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Are Declining Test Scores Coming for the COVID Generation?


Published June 15, 2022

National test scores suggest that large economic shocks lead to long-lasting effects on student achievement. It happened with students born during the Great Recession and is likely to happen again with the COVID-19 generation. In the coming years, test scores in the National Assessment of Educational Progress (NAEP) will reflect these consequences, but there is still time to remedy the losses in education that children experienced during the pandemic.

Discussion Questions:

  1. What would be an effective way to catch students up to their grade levels?
  2. What type of effect will online learning have on young children?

Additional resources:

  • Read “Declining NAEP Scores Are Flashing Red Lights for the COVID Generation,” by Michael J. Petrilli. Available here.
  • Read “Bad Student Scores in History and Civics Flatten the Wrong Curve,” by David Davenport. Available here.
  • Listen to “A $14 Trillion Loss from Coronavirus-Related School Closures,” with Eric Hanushek and Paul Peterson, on The Education Exchange. Available here.
View Transcript

Last year brought the latest results from the National Assessment of Educational Progress’s Long Term Trend series, and they were sobering. Just before the pandemic kicked in, thirteen-year-olds in America saw large declines in both math and reading—a first in the study’s nearly fifty-year history. Black, Hispanic, and low-achieving students saw the largest declines.

The Great Recession might be to blame.

The thirteen-year-olds who took the Long-Term Trend exam in January 2020 would have been babies when the economy started falling apart in 2007. Parents were thrown out of work. Many families were plunged into poverty. And the hardship was deep and long lasting. It would have been a miracle had such shocks not had a negative impact on the academic and non-cognitive development of these children.

Then this unlucky cohort of kids got hit again when they entered kindergarten during the era of deep spending cuts—roughly 2011 to 2013—after federal relief funds had been spent and districts went over a fiscal cliff. This was no typical downturn. It was the first time in recorded history that real per-pupil spending declined nationally.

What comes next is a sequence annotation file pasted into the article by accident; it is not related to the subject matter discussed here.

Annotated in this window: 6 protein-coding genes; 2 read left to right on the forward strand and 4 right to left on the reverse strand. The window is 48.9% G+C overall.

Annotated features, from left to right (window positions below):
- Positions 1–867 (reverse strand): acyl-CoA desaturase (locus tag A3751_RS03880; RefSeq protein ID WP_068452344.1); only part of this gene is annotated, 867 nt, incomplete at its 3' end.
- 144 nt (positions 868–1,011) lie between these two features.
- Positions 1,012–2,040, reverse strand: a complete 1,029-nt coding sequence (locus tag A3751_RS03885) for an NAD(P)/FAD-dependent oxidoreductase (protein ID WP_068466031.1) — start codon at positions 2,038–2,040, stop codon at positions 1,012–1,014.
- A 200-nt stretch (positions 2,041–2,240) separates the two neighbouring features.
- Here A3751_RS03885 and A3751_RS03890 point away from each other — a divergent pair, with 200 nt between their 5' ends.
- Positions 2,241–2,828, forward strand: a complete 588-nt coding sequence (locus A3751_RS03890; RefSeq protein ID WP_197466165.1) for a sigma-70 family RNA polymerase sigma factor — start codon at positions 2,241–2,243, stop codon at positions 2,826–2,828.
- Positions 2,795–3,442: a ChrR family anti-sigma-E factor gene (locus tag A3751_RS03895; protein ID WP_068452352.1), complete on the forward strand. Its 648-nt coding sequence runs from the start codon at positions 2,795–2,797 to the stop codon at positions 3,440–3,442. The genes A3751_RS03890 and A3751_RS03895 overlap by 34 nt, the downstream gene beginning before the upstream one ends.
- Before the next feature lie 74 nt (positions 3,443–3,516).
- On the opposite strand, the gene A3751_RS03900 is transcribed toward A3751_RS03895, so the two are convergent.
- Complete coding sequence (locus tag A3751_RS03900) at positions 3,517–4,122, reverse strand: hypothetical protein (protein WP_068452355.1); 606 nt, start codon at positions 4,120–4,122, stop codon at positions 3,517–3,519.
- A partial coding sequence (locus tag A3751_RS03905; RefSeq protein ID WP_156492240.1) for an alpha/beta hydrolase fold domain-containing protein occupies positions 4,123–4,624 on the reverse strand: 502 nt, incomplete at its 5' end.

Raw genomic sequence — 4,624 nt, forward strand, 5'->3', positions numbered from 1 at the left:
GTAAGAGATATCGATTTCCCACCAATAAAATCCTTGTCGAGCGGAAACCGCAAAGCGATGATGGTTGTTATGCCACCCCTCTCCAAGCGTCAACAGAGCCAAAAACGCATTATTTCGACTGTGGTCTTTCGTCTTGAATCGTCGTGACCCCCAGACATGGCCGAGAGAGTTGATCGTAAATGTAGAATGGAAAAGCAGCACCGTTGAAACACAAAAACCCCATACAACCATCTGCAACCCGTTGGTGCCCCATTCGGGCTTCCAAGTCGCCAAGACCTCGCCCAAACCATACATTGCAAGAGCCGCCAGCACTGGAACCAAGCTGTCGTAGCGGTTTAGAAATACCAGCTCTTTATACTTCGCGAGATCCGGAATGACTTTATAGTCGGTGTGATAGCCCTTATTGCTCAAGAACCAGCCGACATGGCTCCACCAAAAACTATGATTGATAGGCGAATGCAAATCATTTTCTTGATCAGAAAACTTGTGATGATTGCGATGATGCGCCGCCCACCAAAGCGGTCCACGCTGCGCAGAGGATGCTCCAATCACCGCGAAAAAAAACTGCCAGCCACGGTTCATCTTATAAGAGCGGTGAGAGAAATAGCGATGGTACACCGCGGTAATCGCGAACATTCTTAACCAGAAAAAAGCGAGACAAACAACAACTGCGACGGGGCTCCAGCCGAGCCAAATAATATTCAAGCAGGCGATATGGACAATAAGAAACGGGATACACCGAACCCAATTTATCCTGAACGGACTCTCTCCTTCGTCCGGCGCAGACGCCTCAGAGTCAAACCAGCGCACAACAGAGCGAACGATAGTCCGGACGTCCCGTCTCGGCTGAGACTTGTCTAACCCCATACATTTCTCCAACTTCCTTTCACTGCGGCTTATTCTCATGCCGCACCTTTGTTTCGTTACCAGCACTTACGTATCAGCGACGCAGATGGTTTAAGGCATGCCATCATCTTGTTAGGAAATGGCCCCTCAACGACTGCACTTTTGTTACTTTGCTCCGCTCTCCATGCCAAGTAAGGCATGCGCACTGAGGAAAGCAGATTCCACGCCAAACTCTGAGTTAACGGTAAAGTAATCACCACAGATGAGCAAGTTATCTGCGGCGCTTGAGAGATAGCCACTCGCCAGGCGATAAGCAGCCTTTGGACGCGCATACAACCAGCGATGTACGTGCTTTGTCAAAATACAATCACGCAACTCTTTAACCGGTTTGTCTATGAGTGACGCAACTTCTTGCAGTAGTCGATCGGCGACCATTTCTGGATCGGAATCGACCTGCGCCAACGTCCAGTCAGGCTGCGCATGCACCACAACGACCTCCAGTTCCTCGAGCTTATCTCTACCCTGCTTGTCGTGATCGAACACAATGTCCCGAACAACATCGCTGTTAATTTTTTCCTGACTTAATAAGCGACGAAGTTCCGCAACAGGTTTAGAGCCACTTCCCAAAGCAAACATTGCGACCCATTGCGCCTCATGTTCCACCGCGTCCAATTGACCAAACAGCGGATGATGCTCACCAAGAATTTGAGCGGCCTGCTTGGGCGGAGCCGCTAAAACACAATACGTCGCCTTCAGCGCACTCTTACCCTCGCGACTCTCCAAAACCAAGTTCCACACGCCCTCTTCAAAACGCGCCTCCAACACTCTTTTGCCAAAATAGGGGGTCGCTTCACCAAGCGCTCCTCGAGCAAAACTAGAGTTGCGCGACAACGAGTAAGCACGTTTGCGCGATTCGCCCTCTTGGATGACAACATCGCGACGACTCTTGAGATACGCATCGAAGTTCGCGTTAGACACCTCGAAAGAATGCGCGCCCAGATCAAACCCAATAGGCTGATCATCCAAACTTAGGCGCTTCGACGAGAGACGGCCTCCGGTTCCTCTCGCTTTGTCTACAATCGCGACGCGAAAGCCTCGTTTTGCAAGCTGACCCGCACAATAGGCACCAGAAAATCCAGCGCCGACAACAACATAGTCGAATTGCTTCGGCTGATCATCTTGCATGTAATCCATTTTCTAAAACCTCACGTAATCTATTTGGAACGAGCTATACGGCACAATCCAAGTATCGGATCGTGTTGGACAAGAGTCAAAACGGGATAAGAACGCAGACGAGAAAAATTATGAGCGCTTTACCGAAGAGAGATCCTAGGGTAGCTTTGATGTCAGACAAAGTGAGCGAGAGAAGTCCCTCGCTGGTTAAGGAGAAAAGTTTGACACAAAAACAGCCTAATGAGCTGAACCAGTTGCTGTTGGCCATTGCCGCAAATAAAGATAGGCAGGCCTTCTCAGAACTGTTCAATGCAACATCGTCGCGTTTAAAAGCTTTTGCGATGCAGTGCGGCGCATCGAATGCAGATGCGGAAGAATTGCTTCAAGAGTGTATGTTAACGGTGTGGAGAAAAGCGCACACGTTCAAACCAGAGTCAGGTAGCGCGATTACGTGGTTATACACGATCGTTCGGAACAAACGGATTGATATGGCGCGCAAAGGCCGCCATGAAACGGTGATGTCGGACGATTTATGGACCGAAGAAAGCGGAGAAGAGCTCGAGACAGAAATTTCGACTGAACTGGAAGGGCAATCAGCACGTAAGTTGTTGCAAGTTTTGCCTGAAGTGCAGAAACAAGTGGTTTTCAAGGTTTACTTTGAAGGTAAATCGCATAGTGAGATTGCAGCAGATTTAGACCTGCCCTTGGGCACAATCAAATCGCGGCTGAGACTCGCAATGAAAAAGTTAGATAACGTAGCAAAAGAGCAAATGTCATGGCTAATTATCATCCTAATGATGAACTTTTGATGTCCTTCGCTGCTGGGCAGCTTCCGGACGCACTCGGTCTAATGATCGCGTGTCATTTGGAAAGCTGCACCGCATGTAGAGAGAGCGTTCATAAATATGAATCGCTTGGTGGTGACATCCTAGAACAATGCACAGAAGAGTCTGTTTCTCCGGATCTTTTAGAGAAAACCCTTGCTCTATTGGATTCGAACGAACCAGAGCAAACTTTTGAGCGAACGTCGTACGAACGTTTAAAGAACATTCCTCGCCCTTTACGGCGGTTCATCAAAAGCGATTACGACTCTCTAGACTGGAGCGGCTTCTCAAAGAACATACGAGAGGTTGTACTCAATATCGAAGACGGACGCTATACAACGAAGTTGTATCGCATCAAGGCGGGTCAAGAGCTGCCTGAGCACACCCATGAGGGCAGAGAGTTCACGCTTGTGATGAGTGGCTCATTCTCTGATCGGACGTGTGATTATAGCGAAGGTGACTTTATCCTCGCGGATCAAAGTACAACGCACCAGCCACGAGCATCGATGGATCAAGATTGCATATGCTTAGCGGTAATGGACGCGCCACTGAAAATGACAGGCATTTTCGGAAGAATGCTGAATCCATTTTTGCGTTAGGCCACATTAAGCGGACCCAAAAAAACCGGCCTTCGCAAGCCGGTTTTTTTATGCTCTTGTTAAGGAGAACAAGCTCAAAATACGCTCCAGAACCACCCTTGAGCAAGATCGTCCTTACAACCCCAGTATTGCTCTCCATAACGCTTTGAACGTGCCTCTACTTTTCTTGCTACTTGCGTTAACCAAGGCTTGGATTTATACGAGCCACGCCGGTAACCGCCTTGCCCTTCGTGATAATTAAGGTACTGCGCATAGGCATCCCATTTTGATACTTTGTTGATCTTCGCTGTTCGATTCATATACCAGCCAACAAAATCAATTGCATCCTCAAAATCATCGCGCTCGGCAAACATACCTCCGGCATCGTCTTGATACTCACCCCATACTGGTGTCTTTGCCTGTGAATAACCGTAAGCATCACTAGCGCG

High-poverty districts were hit hardest, and those districts rarely made cuts strategically. Instead, they laid off the most junior teachers (regardless of their effectiveness), raised class sizes across the board, eliminated reading coaches, and got rid of tutoring programs.

These cuts happened just as this cohort was making its way through kindergarten, first, and second grades—arguably the most important period for developing literacy and numeracy skills.

The reason this matters now is that it can help us make better decisions for the future.

We are entering a very challenging period, given the Covid-19 crisis and its consequences for student achievement. It’s the impact on kids that we should worry most about. We should expect that test scores will be depressed through at least the early 2030s. Many of today’s first-graders spent last year doing “remote kindergarten” where it is likely that little real learning occurred. They entered first grade a year behind. For our neediest students, who tend to enter kindergarten years behind in normal times, the challenge is even greater.

And we’re not yet out of the woods, given the aggressive quarantine policies of many states and districts, and the disruptions caused by staffing shortages. A typical first-grader is probably going to fall further behind this year, too.

In three years, when he takes the fourth-grade NAEP, these scars are going to show. And they will still be apparent seven years from now, when he sits for the eighth-grade NAEP, and eleven years from now, when he takes the twelfth-grade NAEP.

Changing the course of history for this cohort of kids is the challenge at hand today. Accelerating student learning will take commitment, smarts, and the political will to invest federal relief funds strategically. A decade ago, we failed to rise to the challenge in the wake of the Great Recession. Let us not repeat the same mistakes again.